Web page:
In his encyclical Caritas in Veritate, Benedict XVI spoke powerfully of the root of the present woes:  In his view, it is the lack of fraternity, which feeds much of the poverty that afflicts the world.  In this case, poverty does not refer to the lack of material means only.  It encompasses a profound poverty of the interactions among nations.  It involves the entire spectrum of human relationships, but none of greater impact that the disintegrating family and community relationships.

Pope Francis offer further cogent reasons for the growing crisis.  He notes:

The great danger in today’s world, pervaded as it is by consumerism, is the desolation and anguish born of a complacent yet covetous heart, the feverish pursuit of frivolous pleasures, and a blunted conscience.  Whenever our interior life becomes caught up in its own interests and concerns, there is no longer room for others, no place for the poor.  God’s voice is no longer heard, the quiet joy of his love is no longer felt, and the desire to do good fades.  This is a very real danger for believers too.  Many fall prey to it, and end up resentful, angry and listless.  That is no way to live a dignified and fulfilled life; it is not God’s will for you, nor is it the life in the Spirit which has its source in the heart of the risen Christ.[1]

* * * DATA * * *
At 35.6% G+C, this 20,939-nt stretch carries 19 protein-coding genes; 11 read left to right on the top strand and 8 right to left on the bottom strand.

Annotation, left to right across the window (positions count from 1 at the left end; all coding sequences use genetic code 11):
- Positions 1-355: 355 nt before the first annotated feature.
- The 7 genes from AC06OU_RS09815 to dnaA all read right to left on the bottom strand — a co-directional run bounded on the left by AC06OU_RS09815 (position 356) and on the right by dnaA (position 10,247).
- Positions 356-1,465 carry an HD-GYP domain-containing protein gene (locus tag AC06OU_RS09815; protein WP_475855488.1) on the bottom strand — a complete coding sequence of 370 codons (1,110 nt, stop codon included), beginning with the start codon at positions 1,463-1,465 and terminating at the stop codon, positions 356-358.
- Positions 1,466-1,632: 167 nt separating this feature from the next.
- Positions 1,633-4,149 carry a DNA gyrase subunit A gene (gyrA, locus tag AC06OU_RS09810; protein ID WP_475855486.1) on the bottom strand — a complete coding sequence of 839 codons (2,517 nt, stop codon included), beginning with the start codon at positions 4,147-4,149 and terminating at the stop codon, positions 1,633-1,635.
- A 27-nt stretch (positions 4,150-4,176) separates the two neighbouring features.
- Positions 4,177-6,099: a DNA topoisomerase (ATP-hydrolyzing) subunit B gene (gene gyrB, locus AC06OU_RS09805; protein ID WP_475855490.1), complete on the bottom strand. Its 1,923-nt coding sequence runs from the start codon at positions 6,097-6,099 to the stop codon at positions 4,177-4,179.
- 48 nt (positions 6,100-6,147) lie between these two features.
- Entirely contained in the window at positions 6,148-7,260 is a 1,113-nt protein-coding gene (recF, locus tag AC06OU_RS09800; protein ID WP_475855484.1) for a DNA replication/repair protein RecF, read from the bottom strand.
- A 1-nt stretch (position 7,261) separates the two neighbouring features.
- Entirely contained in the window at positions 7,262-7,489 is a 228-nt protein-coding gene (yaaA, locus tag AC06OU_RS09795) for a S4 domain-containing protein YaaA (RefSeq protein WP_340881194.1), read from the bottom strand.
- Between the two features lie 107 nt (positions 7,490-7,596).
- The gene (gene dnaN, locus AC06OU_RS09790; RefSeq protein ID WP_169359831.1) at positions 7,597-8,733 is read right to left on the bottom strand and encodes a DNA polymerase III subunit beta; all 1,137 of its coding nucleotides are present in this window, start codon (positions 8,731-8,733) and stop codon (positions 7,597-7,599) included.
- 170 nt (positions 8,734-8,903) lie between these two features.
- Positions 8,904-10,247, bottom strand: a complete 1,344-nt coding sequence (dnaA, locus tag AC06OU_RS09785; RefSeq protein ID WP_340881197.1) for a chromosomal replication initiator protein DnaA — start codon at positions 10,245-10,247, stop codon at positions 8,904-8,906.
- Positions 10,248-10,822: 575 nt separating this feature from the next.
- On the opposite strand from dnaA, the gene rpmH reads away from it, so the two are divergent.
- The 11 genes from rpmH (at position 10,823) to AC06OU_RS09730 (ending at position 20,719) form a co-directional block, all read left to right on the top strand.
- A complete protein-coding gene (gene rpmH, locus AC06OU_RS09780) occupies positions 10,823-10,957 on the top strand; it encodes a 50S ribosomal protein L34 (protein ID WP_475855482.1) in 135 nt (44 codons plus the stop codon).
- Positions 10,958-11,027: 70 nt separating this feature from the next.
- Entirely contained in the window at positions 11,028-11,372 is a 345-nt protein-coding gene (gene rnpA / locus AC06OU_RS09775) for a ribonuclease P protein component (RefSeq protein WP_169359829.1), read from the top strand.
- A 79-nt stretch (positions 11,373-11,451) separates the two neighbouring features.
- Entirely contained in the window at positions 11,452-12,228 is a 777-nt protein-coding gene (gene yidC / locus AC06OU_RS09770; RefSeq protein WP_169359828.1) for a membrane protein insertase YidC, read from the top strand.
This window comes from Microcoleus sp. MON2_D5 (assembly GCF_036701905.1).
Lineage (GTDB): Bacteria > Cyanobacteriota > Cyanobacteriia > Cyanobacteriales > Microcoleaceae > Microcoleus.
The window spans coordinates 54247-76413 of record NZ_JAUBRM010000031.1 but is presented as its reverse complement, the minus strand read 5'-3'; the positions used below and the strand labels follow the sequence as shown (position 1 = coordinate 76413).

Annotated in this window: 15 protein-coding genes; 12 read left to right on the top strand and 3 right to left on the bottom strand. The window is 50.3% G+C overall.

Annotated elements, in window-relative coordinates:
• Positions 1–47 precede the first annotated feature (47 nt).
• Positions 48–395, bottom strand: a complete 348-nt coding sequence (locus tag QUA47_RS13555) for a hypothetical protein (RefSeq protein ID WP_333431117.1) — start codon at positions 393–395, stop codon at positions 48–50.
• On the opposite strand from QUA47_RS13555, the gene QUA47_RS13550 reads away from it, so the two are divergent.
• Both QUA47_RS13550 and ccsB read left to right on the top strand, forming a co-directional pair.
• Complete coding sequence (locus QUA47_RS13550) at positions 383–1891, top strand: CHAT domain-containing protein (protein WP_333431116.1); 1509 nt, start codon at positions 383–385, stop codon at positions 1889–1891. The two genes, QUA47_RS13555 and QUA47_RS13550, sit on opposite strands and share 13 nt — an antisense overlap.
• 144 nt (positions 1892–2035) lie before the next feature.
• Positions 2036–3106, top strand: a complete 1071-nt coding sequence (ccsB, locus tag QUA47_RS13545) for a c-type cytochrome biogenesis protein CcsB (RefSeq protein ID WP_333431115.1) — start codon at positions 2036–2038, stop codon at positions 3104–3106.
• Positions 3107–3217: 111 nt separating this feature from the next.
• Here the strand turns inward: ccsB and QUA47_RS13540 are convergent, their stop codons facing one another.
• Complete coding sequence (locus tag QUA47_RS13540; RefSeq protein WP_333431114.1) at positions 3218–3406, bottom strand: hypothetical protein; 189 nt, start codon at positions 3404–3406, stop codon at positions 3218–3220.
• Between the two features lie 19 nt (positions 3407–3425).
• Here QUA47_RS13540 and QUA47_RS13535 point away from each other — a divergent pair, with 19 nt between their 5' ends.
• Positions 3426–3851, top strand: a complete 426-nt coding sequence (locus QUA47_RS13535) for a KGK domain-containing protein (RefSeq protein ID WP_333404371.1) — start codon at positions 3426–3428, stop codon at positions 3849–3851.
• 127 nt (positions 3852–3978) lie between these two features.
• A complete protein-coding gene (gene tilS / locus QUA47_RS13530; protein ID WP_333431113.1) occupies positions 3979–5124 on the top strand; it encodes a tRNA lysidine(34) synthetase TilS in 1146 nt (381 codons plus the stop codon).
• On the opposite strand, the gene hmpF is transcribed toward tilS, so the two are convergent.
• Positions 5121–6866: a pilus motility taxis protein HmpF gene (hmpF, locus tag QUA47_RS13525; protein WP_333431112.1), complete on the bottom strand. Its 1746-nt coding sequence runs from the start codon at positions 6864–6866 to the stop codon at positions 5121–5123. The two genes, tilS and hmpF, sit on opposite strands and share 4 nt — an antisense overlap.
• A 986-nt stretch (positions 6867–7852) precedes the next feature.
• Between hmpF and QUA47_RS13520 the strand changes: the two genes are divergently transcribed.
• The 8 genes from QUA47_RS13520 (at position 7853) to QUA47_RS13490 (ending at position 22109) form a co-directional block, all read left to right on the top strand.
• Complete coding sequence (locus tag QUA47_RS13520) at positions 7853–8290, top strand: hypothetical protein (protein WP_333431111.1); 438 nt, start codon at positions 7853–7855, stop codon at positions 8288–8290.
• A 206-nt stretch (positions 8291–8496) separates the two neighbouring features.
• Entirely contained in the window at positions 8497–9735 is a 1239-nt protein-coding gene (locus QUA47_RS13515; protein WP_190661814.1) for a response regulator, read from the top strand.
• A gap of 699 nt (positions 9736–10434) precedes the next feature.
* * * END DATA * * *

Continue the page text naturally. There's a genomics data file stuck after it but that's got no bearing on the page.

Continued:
The truth of the foregoing statements is writ large in Bahamian life in the second decade of the 21st century.

A recent newspaper article shed light on one of the major factors contributing to the breakdown of order in our country.  We are losing the essential role of the nurturing family.  More and more, the family unit consists of single women who have more of what they can’t afford and less of what they need.  In other words, the pattern seems to involve more children than they can provide for and a lack of income other than the dole provided by Social Services.

Furthermore, many Bahamian families are often lacking a key element; that is, a father functioning beyond the level of biology.  The father, in the divine plan, should be one who partners with the mother in every facet of their lives for the nurturing of their children and each other.  Sadly and increasingly, “father” features in multiples in too many households.  Worse still, many of these fathers, for all practical purposes, can be accounted deceased or significant contributors only to growing disorder.

While wholesome family life is central to a wholesome, productive society, it does not and cannot complete the picture.  No sector of our society or economy can disclaim responsibility – an absence of malice does not constitute innocence.